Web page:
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Medical Work

What type of Medical Outreach Work do we do on the Medical Spanish Immersion Program?

Providing healthcare during short term medical mission programs requires special attention to detail and a particular mindset to help avoid common pitfalls.

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Much has been written about the dangers and unintended consequences of well meaning medical mission work.  Our medical Spanish immersion programs intentionally focus on sustainability and continuity of culturally appropriate care for the patients we see.  We maintain a model that emphasizes a few key components:

Public health_300x200Words cannot describe the experience. The population we worked with is a more impoverished community with different levels of poverty as you travel through the neighborhood. A lot of the people are immigrants and will do whatever they can to survive. From what I learned, there is not adequate health literacy or awareness simply because they were never taught before. We saw this in some of the reactions from the charla’s that we gave. I was great to see the response we received and all the children’s smiles when they had markers and crafts to play with. While I personally have not worked with a community that impoverished back home, it opens your eyes that people do struggle all over the world. As a knowledge and skilled medical professional I believe it is our duty to serve those who lack resources and health awareness.

-Joel, PharmD


Preparation: Preparation for the medical work we do is essential and multifaceted.  Our medical volunteers research the communities we’ll be working in to understand the health risks, access to care, and how North American standards of care differ from realistic solutions to a given health problem in these communities.  Equally important to understanding the setting and limitations of a community is improving one’s own communication skills.  Our volunteers and students actively work on their medical Spanish skills before traveling  with us.

Integration: Providing medical care apart from an existing year-round structure for delivering health services to a given population is irresponsible at best; in many cases it proves dangerous to the patients you are hoping to help.  If we provide clinical care on a given program, Common Ground’s medical volunteers are always integrated into an existing structure for providing healthcare.

Evaluation: Preparation and integration are are essentials to a quality medical mission program, but they don’t ensure perfect execution.  We are constantly fine-tuning our medical mission work to be most effective in delivering healthcare in a responsible and sustainable way.  Medical volunteers document the work and care they’ve provided, and provide suggestions for continued work within a community.  And our program directors are in constant communication with the various organizations with whom we integrate care for improving outcomes in the future.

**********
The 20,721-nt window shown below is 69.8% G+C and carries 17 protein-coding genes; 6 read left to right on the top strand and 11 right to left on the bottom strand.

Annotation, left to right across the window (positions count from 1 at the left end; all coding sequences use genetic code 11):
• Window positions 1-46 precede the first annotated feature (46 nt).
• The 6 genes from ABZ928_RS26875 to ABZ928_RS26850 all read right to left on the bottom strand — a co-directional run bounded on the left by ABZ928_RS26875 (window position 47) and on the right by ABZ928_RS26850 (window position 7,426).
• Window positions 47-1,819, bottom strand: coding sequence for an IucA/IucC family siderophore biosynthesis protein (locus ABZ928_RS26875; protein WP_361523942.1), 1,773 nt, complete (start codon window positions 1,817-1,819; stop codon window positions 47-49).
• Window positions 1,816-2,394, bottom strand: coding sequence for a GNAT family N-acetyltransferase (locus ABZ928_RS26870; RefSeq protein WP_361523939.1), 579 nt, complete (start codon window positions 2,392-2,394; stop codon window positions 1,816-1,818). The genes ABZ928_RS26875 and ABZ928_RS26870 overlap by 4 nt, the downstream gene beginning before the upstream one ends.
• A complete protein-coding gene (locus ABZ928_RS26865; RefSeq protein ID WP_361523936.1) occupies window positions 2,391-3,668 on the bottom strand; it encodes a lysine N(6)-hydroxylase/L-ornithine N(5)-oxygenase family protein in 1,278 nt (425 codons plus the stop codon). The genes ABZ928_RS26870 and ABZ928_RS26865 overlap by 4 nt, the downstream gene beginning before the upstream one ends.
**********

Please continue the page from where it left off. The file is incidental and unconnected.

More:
Our model for medical mission work provides a framework for everything that we do in our target communities.  While on the program with us, you can expect to be providing tons of education, and very little clinical work (if any). Here are the sorts of activities we participate in on a regular basis:

  • Preventive health education: teaching about all categories of healthy living in resource poor environments
  • Healthy relationships: addressing topics like respect, non-violent communication, self – esteem, effective parenting, etc in culturally and situationally relevant terms
  • Addictions: working in rehab facilities educating residents on the physiological, relational, and emotional effects of drugs & alcohol on the individual and their families
  • Home visits: accompanying the local outreach workers in small communities on home visits intended to provide screenings, follow-up, and general health education to community members
  • Senior center visits: spending a morning or two with a local senior center talking with community members about how to stay healthy and prevent injuries as they age

We categorize all of the above activities as “medical outreach work” because, while we’re not usually involved in clinical care, we make an intentional effort to improve the quality of life of the individuals and communities that we work with.

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